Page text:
First Black Woman to Serve as Major General to be Laid to Rest at Arlington National Cemetery
"Know your job and do it well," Major General Marcelite Jordan Harris once said.
Major General Marcelite Jordan Harris, the first African-American female Major General in the U.S. Military, will be laid to rest with full military honors in Arlington National Cemetery on Thursday, alongside her husband, Lt. Col. Maurice Harris, USAF (Ret.).
Harris died unexpectedly on Sept. 7, 2018, at age 75. She served more than 30 years in the U.S. Air Force in a variety of capacities.
Born Jan. 16, 1943 in Houston, Harris graduated from Kashmere High School before enrolling at Spelman College, where she earned a bachelor's degree in 1964. She was a member of Delta Sigma Theta Sorority, Inc.
Harris also received an honorary doctorate of letters from Spelman and earned a B.S. in Business Management at the University of Maryland University College.
The trailblazer received her commission through Officer Training School at Lackland Air Force Base, Texas in 1965. During her tenure in the U.S. Air Force, she was the first woman aircraft maintenance officer and one of the first two women air officers commanding at the U.S. Air Force Academy.
It was a revolutionary time for women to be in the workforce.
"This was during the late 1960's," Harris told the Department of Defense in a 2013 interview. "The late '60s saw us do away with the draft. We saw civilian women going for equal pay with upward mobility. The world was just changing itself. Women were burning bras and everything in protest."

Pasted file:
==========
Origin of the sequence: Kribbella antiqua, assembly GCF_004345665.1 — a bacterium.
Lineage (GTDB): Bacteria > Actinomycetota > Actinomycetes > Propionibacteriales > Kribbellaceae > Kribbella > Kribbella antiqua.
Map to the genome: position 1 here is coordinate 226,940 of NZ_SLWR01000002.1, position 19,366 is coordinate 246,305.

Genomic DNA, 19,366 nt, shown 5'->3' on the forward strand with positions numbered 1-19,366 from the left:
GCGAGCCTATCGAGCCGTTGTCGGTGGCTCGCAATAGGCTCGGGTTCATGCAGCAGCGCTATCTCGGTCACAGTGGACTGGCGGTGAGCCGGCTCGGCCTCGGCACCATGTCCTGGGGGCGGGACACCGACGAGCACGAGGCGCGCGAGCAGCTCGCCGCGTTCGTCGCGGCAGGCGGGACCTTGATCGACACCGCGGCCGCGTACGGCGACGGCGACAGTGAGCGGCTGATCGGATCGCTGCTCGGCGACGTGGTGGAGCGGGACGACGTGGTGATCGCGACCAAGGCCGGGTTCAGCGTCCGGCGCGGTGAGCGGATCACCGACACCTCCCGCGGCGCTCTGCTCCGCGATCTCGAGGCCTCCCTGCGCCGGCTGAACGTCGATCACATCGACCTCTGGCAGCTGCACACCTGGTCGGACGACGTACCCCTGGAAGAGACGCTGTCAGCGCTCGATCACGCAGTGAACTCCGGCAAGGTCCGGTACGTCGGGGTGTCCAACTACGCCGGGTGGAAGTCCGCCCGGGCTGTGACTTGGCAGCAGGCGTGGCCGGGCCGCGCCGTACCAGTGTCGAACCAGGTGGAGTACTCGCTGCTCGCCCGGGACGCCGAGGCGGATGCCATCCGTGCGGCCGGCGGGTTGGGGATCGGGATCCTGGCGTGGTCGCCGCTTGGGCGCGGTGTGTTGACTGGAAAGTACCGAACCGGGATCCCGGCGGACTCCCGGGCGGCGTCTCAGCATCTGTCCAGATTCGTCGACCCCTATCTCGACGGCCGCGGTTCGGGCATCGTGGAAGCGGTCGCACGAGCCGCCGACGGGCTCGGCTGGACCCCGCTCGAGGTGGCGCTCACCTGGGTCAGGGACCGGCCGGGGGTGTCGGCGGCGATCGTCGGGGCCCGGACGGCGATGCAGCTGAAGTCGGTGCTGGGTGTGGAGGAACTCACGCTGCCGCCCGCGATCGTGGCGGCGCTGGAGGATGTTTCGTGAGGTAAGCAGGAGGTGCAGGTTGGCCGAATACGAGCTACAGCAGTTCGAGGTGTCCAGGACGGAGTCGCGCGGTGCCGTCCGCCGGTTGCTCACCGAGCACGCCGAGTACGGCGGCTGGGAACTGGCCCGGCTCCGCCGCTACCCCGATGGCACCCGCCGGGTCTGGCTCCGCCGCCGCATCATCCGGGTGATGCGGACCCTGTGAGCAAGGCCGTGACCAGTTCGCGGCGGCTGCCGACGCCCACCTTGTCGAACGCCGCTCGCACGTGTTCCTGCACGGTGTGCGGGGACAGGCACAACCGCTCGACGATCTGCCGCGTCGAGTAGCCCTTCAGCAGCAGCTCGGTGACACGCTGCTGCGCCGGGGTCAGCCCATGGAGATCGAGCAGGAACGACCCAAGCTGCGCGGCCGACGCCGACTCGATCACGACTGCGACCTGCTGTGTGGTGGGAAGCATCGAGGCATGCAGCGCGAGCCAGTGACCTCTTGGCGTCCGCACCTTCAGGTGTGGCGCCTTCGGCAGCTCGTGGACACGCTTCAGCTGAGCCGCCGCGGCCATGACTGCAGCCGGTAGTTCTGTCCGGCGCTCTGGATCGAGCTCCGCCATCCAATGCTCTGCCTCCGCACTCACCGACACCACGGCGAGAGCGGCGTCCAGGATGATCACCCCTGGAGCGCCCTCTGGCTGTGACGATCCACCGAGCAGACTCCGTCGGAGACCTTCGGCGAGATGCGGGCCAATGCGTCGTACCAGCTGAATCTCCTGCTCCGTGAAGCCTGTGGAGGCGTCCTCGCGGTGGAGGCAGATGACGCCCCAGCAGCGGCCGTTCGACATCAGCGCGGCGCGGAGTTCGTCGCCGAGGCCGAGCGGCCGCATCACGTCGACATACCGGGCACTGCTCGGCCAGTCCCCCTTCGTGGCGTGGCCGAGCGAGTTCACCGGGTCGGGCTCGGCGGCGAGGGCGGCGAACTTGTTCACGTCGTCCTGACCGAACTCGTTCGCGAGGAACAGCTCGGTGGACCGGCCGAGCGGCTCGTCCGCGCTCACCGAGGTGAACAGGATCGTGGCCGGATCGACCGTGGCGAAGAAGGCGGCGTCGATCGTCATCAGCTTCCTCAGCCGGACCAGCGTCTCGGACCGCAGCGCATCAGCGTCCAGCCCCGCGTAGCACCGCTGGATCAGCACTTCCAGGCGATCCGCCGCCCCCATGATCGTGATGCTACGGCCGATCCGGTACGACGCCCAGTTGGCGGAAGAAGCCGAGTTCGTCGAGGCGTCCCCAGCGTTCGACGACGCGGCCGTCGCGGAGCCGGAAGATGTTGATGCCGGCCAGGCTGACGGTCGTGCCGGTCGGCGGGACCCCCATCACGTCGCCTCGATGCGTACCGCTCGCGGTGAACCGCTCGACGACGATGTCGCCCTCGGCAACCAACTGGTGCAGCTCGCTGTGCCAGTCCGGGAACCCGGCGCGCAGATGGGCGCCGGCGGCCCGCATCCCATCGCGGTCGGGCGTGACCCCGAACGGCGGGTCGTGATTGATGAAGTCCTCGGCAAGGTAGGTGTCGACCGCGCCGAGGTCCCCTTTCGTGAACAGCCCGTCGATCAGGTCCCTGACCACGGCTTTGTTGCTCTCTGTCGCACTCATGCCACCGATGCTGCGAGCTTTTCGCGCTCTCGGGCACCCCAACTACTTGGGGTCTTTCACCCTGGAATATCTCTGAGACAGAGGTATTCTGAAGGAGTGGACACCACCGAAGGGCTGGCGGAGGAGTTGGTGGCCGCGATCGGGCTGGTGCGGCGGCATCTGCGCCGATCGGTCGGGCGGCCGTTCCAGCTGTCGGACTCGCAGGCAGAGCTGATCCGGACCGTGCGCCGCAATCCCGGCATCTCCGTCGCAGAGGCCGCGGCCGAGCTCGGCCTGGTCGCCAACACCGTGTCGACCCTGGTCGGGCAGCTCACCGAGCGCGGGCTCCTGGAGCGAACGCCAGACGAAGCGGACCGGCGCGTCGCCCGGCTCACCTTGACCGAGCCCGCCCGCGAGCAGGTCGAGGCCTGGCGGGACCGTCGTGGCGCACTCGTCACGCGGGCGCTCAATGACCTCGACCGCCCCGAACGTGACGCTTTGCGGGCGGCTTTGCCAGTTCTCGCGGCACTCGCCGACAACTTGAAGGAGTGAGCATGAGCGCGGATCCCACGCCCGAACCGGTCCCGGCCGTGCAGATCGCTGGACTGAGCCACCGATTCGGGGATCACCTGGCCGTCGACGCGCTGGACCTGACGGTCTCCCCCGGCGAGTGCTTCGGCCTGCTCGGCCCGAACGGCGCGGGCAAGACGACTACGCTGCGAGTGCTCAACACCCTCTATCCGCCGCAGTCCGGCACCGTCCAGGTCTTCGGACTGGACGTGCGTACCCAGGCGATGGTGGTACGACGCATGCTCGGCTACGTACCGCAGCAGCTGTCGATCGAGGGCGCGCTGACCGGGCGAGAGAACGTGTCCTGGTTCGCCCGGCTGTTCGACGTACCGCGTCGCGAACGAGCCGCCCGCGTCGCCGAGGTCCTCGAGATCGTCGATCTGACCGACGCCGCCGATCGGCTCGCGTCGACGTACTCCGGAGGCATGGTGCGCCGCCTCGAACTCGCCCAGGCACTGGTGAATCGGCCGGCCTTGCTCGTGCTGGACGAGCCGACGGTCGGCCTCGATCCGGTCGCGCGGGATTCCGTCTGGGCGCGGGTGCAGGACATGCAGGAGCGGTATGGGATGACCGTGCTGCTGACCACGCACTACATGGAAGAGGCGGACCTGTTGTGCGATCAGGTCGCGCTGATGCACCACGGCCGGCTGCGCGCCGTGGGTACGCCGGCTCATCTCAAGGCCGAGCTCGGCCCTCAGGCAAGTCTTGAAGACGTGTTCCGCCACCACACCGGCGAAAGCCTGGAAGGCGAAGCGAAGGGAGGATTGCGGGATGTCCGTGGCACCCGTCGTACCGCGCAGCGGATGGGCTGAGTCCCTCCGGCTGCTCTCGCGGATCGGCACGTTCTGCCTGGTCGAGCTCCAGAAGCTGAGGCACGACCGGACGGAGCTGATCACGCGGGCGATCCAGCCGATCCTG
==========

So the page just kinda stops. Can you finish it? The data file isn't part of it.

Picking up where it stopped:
In 1975, she was named White House social aide and personnel staff officer under the presidential administrations of Gerald Ford and Jimmy Carter.
She made history in 1991 when she became the first African-American female Brigadier General in the Air Force. Then, in 1994, she was named the first female director of maintenance and deputy chief of staff for logistics at the U.S. Air Force Headquarters, Washington, D.C.
At the Pentagon, she managed a work force of more than 125,000 technicians and managers and maintained the $260 billion Global Reach-Global Power aerospace weapons system inventory; she was promoted to Major General, according to her published obituary.
Her promotion made her the highest-ranking woman in the Air Force, and the highest-ranking Black woman in the entire Department of Defense. Before retiring in 1997, Harris helped establish a permanent office for the Committee on Women in NATO within the organization's existing Military Committee.
Former President Obama appointed Harris to the Board of Visitors of the Air Force Academy, from 2010 to 2016.
As well as having a thriving career, Harris also raised two children, Tenecia Harris and Lt. Col. Steven Harris.
The mother and history-maker offered the following career advice for those following her footsteps:
"Know your job and do it well. Know your people," she said, in an interview. "Nothing is denied you by going into the military. You are important. You're important to the mission and to the United States. You're important to the president. You are important, and that's what matters."